New plant based bottles can degrade in one year, 100% plant-based plastics from sugars



Avantium says it has found ways to start with plant sugars and transform them into a plastic capable of standing up to carbonated beverages like soda and beer but which will also break down in as little as a year in a composter or 3 years if left exposed to the elements.

Coca Cola and Carlsberg are cooperating with Avantium to develop new drink packaging, which could be in stores as soon as 2023. Tom van Aken, CEO of Avantium, tells The Guardian that his company plans to make a major investment in plant-based plastic production by the end of this year. Other food and drink companies have also expressed an interest in the new technology. “This plastic has very attractive sustainability credentials because it uses no fossil fuels, and can be recycled — but would also degrade in nature much faster than normal plastics do,” Van Aken says.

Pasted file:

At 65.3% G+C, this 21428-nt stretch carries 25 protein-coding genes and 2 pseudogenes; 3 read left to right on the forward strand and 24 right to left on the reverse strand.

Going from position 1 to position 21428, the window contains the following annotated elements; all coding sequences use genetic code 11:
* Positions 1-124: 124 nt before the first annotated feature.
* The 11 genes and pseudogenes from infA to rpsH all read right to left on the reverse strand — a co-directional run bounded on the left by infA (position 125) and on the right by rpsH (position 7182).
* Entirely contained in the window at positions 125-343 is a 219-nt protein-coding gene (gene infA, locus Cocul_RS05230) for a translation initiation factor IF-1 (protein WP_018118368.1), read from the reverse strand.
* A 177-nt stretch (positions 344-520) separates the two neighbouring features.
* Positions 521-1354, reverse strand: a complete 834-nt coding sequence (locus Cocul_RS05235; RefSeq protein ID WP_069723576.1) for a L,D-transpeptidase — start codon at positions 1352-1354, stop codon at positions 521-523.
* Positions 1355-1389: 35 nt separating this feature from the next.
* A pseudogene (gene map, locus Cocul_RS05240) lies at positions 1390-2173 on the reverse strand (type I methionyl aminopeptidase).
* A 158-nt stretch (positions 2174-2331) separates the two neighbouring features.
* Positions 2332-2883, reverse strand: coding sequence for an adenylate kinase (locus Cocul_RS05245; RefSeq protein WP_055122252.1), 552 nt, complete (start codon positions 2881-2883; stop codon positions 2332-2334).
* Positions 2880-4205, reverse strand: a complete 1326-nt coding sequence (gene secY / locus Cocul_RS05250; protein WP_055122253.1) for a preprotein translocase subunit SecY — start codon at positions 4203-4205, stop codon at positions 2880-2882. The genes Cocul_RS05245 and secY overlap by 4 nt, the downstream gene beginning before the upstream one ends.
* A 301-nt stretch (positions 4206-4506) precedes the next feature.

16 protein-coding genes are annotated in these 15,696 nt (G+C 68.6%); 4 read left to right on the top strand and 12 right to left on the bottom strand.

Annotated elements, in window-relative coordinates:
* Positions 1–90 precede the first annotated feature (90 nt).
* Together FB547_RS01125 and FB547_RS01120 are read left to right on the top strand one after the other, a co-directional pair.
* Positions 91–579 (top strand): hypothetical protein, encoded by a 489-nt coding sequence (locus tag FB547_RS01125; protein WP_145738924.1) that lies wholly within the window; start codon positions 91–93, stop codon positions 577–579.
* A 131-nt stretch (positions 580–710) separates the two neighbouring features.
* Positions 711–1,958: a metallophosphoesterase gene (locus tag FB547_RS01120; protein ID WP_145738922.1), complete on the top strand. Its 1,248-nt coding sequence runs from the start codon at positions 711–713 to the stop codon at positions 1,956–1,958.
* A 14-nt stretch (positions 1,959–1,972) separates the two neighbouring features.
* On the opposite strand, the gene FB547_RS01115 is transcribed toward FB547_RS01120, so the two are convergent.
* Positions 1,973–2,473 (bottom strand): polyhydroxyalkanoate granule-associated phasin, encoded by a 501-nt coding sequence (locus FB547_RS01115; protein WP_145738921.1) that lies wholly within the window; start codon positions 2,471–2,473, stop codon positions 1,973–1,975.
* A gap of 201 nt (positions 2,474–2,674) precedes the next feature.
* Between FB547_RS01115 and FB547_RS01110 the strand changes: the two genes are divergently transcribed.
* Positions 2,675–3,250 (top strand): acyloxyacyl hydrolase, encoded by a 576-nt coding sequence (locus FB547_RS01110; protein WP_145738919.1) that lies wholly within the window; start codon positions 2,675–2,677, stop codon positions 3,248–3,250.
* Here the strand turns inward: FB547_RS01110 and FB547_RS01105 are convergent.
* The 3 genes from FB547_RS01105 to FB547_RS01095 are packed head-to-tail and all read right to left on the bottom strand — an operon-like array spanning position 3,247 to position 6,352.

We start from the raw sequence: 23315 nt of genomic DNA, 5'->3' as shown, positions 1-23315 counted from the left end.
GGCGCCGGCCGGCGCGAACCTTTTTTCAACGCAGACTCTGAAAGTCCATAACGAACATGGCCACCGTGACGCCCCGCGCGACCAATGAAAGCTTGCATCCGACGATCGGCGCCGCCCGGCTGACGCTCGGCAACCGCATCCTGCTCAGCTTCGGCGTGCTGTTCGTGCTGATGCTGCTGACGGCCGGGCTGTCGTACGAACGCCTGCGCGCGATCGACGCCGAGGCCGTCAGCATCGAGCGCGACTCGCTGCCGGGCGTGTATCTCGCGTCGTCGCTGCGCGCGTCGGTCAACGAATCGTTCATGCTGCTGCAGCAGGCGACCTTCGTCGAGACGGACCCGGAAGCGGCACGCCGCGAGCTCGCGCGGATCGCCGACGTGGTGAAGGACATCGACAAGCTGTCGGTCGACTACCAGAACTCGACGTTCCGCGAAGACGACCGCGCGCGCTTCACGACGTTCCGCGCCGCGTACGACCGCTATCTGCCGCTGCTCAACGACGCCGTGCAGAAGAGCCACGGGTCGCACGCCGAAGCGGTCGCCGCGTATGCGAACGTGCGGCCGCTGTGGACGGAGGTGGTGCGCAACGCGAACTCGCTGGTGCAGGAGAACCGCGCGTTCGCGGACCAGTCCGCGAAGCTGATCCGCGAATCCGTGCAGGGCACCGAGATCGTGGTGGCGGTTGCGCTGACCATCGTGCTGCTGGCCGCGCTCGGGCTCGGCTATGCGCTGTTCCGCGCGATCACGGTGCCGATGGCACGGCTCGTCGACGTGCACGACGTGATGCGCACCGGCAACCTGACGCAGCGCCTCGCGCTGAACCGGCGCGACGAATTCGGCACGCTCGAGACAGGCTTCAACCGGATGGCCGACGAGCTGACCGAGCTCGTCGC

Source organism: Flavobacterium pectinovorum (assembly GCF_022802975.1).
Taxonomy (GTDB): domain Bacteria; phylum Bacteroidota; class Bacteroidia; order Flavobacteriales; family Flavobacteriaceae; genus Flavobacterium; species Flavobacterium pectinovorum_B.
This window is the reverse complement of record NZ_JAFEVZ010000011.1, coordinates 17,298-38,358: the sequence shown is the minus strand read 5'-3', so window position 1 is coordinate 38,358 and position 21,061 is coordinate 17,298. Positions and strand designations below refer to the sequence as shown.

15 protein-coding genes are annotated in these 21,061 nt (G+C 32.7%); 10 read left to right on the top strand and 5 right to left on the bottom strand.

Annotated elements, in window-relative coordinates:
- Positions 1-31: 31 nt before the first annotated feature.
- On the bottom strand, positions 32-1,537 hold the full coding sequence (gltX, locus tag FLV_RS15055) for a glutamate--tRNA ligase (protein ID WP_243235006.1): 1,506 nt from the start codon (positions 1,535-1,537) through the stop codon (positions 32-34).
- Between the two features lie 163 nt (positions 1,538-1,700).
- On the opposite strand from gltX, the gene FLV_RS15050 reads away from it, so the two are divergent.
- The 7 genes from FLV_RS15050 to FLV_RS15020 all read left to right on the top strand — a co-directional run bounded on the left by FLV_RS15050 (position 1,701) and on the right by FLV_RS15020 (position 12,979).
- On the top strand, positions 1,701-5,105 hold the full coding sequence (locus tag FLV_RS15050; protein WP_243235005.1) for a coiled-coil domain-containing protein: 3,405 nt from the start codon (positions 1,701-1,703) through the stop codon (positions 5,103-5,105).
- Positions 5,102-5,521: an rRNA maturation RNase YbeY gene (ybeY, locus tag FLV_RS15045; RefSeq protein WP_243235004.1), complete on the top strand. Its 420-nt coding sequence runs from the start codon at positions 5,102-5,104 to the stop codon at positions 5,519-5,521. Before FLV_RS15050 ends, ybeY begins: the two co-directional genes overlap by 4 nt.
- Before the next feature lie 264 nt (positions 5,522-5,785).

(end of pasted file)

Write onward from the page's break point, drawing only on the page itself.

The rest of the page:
The new packaging would be completely different from what beverage companies use today. Instead of a clear or tinted bottle, their products would come inside a cardboard container with a liner made of plant-based plastic. It may take the marketplace a while to adapt to the change, but milk and many other liquid foods are now sold in cardboard containers even though they used to come in glass bottles.

The company plans to start small, making a mere 5,000 tons of plant-based plastic a year until the suitability of the material is proven in actual use and the willingness of consumers to accept the new packaging can be assessed. At present, the source for the plant-based sugar will be corn, wheat, or beets, but in the future, any plants, even biowaste, could be used as a source. Photosynthesis basically comes down to turning organic materials into sugars using sunlight, so all growing things are a potential source of sugars that chemists can rearrange in the lab to create substitutes for plastics derived from oil.